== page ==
LOLAH Girls bring activism to web-based reality show
- Published: 12 February 2011
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13 February 2011
Who are the LOLAH Girls?
At this time there are five official LOLAH girls, but we work with a ton of other great women There is another branch of LOLAHs which includes as many as 60 girls now. We are a faction of that group which focuses on hardcore activism to bring awareness for lots of topics of social importance.
We are anti-war, first and foremost. We are anti-slavery, so we inform people about evil corporations, legal drug-pushing companies, big government and much more. So whereas the other LOLAHs work in the system, reforming government from the inside, we work on the frontlines, often getting arrested for upholding our freedom of speech and other soon to be nullified constitutional rights.
How did you come together?
We all met by working together on various projects pertaining to exposing rights violations, worldwide. Cat Bleish represents the liberty movement, Chanda Panda stands for the truth movement, Cindy Sheehan is the anti-war movement's most known leader, and Tracy Ward is your average family girl from the midwest who is fed up with the evil in the world. I am an independent activist and represent all of the disconnected people out there who feel they want more than what we are conditioned to believe we get.
What inspired you to make Puzzled?
I was one of the original Survivor fans and soon developed an appetite for reality programming. I thought it was an amazing process to put people in an open forum, where others could observe their behavior, and I believe that by watching people, you can learn from their mistakes.
With reality TV you are not closed into just getting to know your own friends, you get to know people you've never met, and this was all very fascinating to me. I moved to Hollywood for three years and applied to be on every single show in existence.
I was determined to do that, until violent martial law in Los Angeles forced me to leave the state. By the time I left I had come to the conclusion, that I could do what I wanted from anywhere in the US because some of the "characters" were establishing a great online presence, and then they would get "picked up" by shows.
After my eyes were opened to the horrible truth about martial law in the big cities, I switched immediately from Hollywood to politics, and I played around in the political arena for the last three years.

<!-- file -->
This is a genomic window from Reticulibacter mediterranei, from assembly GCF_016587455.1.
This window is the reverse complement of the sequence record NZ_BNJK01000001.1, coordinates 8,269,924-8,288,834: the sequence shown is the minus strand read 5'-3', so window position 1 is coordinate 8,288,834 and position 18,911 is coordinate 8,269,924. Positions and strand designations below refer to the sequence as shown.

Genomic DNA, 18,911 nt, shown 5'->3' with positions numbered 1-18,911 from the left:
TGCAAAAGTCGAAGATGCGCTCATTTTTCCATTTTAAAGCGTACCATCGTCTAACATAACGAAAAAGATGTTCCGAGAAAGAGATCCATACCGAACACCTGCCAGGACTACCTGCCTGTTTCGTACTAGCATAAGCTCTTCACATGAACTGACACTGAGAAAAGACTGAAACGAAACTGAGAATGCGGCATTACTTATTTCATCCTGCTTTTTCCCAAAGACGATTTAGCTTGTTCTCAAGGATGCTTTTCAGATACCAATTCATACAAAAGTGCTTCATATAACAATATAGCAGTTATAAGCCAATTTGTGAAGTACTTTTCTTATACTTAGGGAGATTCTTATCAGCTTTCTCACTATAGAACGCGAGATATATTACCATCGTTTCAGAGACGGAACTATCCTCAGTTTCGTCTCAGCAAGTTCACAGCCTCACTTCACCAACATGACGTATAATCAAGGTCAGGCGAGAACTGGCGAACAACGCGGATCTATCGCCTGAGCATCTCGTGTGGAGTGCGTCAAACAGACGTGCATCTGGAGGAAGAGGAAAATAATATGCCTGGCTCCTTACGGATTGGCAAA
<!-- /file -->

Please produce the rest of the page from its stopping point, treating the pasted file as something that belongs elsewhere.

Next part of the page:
What's going on right now is that peaceful people are being demonized in the media as potential violent threats to national security. They are currently setting up people like me in the public eye, by claiming that people like Jared Lee Loughner shared our views. They are trying to categorize us with him and Timothy McVeigh. I wanted to create my own reality show to inform the people about exactly what it is that we do.
Why did you call the show Puzzled?
Puzzled is about putting all the pieces together. For the longest time I would merely observe various rights violations the world over, not really connecting the dots or seeing the bigger picture. After some time I started to fit the data I had gathered into the matrix of the whole picture in order to realize why all of these abuses were happening.
It has been an amazing process being the detective. I believe that everyone has a piece of the puzzle to offer, and I hope to cross paths with them all until I ultimately answer every single question ever stated by man. They tell you some questions will never be answered, and I think that's a deterrent to keep people away from the truth.
I believe you worked in mainstream media for over 10 years. What made you leave it to embark on a radical, activist project like Puzzled?
I had a political awakening where I realized that if we don't stand up and do something now, we won't have the cushy lives we enjoy so much. I don't even see it as an option. I learned the sad truth about exactly how much of the information the media produces is false, and my world came tumbling down.
I had to come to the conclusion that the stories that needed to be told would never get to the public if I didn't switch my tactics, fast. There are only so many pulled articles, rewritten histories, and ignored queries one can take before seeing the hypocrisy of it all. I mean, I knew from my first year in journalism that they were lying. It just took me 10 years to uncover the ultimate secret they were keeping from us all.
You’ve launched Puzzled as a web-based production in the reality genre – why did you choose this route, rather than pitching it to alternative or mainstream TV networks?
If I ever find a media source who will tell the whole truth and nothing but the truth, I would entertain the idea of working with them, but in the meantime, why would I compromise my values and help them suppress the truth? Would I then, not be just as guilty?
What’s been the reaction to the show so far?
We got an overwhelmingly amazing response just from Facebook and a few radio shows last year, and this year, I’m going all out with advertising and marketing materials and whole media plan to reach the people. Last year was just the production work.